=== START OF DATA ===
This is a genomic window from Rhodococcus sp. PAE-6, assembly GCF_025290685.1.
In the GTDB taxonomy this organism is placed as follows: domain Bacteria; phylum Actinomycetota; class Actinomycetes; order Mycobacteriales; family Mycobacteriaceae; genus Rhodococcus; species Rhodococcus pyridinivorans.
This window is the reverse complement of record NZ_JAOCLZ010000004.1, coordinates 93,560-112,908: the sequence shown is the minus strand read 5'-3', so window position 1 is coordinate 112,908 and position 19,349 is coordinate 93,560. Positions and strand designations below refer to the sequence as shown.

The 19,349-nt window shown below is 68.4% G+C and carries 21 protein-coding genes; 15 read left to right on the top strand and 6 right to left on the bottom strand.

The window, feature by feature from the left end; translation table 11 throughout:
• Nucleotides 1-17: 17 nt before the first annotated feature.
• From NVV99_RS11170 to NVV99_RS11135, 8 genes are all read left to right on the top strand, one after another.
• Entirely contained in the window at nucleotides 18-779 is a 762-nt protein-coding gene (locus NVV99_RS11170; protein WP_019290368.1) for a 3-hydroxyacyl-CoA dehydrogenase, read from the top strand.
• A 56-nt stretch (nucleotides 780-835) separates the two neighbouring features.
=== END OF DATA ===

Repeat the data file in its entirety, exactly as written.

This is a genomic window from Rhodococcus sp. PAE-6, assembly GCF_025290685.1.
In the GTDB taxonomy this organism is placed as follows: domain Bacteria; phylum Actinomycetota; class Actinomycetes; order Mycobacteriales; family Mycobacteriaceae; genus Rhodococcus; species Rhodococcus pyridinivorans.
This window is the reverse complement of record NZ_JAOCLZ010000004.1, coordinates 93,560-112,908: the sequence shown is the minus strand read 5'-3', so window position 1 is coordinate 112,908 and position 19,349 is coordinate 93,560. Positions and strand designations below refer to the sequence as shown.

The 19,349-nt window shown below is 68.4% G+C and carries 21 protein-coding genes; 15 read left to right on the top strand and 6 right to left on the bottom strand.

The window, feature by feature from the left end; translation table 11 throughout:
• Nucleotides 1-17: 17 nt before the first annotated feature.
• From NVV99_RS11170 to NVV99_RS11135, 8 genes are all read left to right on the top strand, one after another.
• Entirely contained in the window at nucleotides 18-779 is a 762-nt protein-coding gene (locus NVV99_RS11170; protein WP_019290368.1) for a 3-hydroxyacyl-CoA dehydrogenase, read from the top strand.
• A 56-nt stretch (nucleotides 780-835) separates the two neighbouring features.